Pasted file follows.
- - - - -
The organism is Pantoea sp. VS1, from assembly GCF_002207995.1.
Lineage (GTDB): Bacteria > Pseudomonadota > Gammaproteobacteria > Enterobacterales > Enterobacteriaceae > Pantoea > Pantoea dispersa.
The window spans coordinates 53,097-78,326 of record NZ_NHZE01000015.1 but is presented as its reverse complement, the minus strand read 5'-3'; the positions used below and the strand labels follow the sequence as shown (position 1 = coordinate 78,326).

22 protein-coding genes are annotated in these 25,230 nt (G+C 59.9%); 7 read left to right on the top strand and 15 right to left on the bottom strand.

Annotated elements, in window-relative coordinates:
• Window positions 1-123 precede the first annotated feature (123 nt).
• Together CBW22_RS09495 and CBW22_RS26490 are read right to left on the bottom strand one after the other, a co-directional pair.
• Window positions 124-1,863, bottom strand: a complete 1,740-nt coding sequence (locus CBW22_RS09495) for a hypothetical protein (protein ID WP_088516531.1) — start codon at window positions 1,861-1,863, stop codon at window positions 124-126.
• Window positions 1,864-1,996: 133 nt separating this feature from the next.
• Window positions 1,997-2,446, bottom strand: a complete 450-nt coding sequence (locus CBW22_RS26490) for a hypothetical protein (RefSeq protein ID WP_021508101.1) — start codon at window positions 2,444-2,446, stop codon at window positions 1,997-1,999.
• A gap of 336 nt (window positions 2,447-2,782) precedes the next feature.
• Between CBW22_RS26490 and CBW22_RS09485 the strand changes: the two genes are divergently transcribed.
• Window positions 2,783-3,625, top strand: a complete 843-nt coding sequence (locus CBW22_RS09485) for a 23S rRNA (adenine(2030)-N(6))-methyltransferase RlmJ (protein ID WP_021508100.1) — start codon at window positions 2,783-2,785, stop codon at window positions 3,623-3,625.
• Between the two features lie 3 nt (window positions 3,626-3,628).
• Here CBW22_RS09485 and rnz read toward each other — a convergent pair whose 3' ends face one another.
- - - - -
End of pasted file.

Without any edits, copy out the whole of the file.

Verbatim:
The organism is Pantoea sp. VS1, from assembly GCF_002207995.1.
Lineage (GTDB): Bacteria > Pseudomonadota > Gammaproteobacteria > Enterobacterales > Enterobacteriaceae > Pantoea > Pantoea dispersa.
The window spans coordinates 53,097-78,326 of record NZ_NHZE01000015.1 but is presented as its reverse complement, the minus strand read 5'-3'; the positions used below and the strand labels follow the sequence as shown (position 1 = coordinate 78,326).

22 protein-coding genes are annotated in these 25,230 nt (G+C 59.9%); 7 read left to right on the top strand and 15 right to left on the bottom strand.

Annotated elements, in window-relative coordinates:
• Window positions 1-123 precede the first annotated feature (123 nt).
• Together CBW22_RS09495 and CBW22_RS26490 are read right to left on the bottom strand one after the other, a co-directional pair.
• Window positions 124-1,863, bottom strand: a complete 1,740-nt coding sequence (locus CBW22_RS09495) for a hypothetical protein (protein ID WP_088516531.1) — start codon at window positions 1,861-1,863, stop codon at window positions 124-126.
• Window positions 1,864-1,996: 133 nt separating this feature from the next.
• Window positions 1,997-2,446, bottom strand: a complete 450-nt coding sequence (locus CBW22_RS26490) for a hypothetical protein (RefSeq protein ID WP_021508101.1) — start codon at window positions 2,444-2,446, stop codon at window positions 1,997-1,999.
• A gap of 336 nt (window positions 2,447-2,782) precedes the next feature.
• Between CBW22_RS26490 and CBW22_RS09485 the strand changes: the two genes are divergently transcribed.
• Window positions 2,783-3,625, top strand: a complete 843-nt coding sequence (locus CBW22_RS09485) for a 23S rRNA (adenine(2030)-N(6))-methyltransferase RlmJ (protein ID WP_021508100.1) — start codon at window positions 2,783-2,785, stop codon at window positions 3,623-3,625.
• Between the two features lie 3 nt (window positions 3,626-3,628).
• Here CBW22_RS09485 and rnz read toward each other — a convergent pair whose 3' ends face one another.